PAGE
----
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Friday, June 29, 2007
For Pete's Sake in Philadelphia, PA
In Philadelphia, there are few of what I would consider a classic neighborhood bar serving great beer. I'm talking about the real neighborhoods, not the Old City or Rittenhouse Square neighborhoods. I'm talking about the kind of highly residential, non-touristy type of neighborhoods, the type with a lot of foot traffic and no parking garages.
And, I'm talking about the kind of neighborhood joint where you can come as you are, no pretensions. Maybe, though, a little atty-tood if you look like you are not from around the block. But, once you're settled in, you get the kind of decent service you might expect in a close-knit neighborhood tavern along with some solid, dependable food. And, to cap things off, you're be able to have some excellent domestic craft and imported beer, with a good representation of local standouts.
In Philadelphia, you might cite Standard Tap, Old Eagle Tavern, McMenamin's, Grey Lodge Pub, and South Philadelphia Tap Room as these kind of joints (though you could argue against Manayunk and, lately, Northern Liberties too). Make sure you add For Pete's Sake to the list as well. Though they've been around for some time now, the beer list began to excel a couple of years ago. Read further down below for some of the more prominent brands that have been available on tap and in bottle during a couple of my recent visits.
Finding For Pete's Sake is not all too difficult. If you're travelling along I-95 through Philadelphia, you'll want to take the Columbus Boulevard (fka Delaware Avenue) exit and make you're way over to Washington Avenue, head west turning north on to Front Street, and go to the intersection of Front and Christian streets. There's on street parking, so get your parallel parking skills ready, unless you have one of those late model Lexus self-parking thingies. Or there's parking under the elevated I-95 roadway as well.
FPS sits nicely on the corner with street-side seating available on both sides of the building. Sure, that adds auto traffic to the ambiance, but you get the foot traffic too. Both of which, come to think of it, can provide some humorous street theater, if that's your thing. The interior floor space is split to two levels, the back level being where the restrooms are located. Overall, the place is not huge, but rather comfortable in an intimate way, though without being intrusive.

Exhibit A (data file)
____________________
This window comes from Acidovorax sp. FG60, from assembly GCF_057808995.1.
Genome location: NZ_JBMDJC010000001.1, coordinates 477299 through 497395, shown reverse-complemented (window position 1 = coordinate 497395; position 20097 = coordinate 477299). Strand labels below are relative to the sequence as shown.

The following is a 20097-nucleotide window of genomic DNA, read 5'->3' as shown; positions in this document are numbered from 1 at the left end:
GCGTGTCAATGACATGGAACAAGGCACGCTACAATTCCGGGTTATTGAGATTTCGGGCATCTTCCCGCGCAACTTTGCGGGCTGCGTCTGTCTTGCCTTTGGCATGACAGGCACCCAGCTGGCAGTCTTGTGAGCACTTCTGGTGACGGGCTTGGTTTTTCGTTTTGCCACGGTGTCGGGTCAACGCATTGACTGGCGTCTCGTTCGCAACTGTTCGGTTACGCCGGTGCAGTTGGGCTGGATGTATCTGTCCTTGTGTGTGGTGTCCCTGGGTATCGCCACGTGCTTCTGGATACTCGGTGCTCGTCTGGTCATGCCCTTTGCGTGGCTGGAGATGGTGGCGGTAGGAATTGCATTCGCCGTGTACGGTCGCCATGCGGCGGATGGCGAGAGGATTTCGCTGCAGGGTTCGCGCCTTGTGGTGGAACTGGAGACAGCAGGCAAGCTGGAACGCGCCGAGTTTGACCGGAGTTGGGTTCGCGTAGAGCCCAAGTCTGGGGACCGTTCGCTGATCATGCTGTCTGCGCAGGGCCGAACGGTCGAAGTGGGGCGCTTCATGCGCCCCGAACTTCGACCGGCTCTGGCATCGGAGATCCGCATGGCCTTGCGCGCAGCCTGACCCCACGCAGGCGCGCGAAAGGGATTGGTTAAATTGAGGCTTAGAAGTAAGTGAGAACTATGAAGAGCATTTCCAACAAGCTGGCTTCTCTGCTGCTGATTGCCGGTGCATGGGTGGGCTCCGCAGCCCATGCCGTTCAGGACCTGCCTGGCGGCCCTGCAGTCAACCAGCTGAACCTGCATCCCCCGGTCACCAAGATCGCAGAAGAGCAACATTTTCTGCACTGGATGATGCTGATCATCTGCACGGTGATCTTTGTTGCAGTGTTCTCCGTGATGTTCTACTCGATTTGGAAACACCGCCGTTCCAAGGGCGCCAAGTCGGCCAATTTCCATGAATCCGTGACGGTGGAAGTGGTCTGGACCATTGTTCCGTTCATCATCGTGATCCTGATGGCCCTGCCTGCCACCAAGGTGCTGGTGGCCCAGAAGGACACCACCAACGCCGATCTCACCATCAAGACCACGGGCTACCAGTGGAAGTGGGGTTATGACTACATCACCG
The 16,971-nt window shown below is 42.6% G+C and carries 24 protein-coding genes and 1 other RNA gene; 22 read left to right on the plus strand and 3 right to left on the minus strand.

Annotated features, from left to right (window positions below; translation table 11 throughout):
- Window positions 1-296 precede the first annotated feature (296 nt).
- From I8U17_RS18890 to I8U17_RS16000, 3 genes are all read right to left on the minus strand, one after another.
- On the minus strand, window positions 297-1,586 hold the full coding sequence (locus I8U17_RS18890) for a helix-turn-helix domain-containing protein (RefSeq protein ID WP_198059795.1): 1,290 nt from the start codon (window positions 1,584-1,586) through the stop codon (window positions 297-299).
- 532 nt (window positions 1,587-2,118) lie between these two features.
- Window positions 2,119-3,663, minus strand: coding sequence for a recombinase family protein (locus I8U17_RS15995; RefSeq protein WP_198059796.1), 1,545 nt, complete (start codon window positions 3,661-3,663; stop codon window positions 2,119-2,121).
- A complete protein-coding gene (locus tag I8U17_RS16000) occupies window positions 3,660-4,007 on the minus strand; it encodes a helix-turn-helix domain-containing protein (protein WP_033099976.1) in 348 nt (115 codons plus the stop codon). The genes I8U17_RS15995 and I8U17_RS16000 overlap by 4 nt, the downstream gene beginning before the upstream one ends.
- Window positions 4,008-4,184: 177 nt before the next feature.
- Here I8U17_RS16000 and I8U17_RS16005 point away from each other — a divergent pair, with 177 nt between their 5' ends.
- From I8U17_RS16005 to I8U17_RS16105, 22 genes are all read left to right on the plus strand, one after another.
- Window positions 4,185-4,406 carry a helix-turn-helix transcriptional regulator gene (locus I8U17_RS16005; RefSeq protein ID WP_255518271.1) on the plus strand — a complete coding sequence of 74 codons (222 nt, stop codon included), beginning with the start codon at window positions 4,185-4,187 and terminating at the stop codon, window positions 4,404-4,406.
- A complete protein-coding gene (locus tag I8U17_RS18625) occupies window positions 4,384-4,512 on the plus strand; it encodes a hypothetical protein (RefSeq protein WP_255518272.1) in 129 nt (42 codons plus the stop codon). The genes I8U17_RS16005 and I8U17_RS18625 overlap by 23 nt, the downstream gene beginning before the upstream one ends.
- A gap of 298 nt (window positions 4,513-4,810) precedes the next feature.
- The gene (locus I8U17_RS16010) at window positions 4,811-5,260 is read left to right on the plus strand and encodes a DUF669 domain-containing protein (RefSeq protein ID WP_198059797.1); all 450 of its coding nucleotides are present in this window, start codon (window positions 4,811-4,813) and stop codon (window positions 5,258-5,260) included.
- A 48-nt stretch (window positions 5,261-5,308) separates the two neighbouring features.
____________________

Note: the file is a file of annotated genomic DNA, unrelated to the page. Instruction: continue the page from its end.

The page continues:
Speaking of restrooms, of which I've seemed to have had an affinity for lately, hmmm. But, I digress. Similar to the Grey Lodge Pub, there are numerous things on the walls in the restrooms here to help you pass the time while you're in there. You'll need to check it out for yourself. Moving along now....
I have already hinted at the quality of the available beer at FSP. The staff's service level delivers just as strongly as the beer does. It's down-to-earth and as to the point as you might expect a Philly neighborhood tavern to offer. While they are not going to kiss your rear end, they do know enough about the beer and the food to be helpful in getting you what you're looking for.
So, what are you looking for? In terms of food, they deliver just what you might expect. Solid pub grub (burgers, wings, pulled pork, salads, and appetizers), enhanced just a bit with some more adventurous dishes like duck sandwich and tuna tacos. Needless to say, you won't go away hungry.
You've heard me praise the bars that ditch the TVs. In this case, I believe that FPS is the type of establishment that benefits from a few TVs. It's a classic pub environment and a few TVs showing various sporting events fits right in. Seems like there's always at least one European soccer (football? soccer? football? soccer?) game being shown. Apparently, it's also a popular place to catch the local Philly action too.
I mentioned somewhere above that I would list out some of what For Pete's Sake has recently offered up by draft and bottle. Here y'go.
DRAFT - Kwak, Allagash, Chimay, Yards, Hennepin, Dogfish Head, Maredsous, Corsendonk, Harpoon
BOTTLES - Bells Oberon, DFH 60 Minute & 90 Minute, Ayinger, Saison Dupont, Maredsous 10, Duvel, Chimay Red & Blue, Delirium Tremens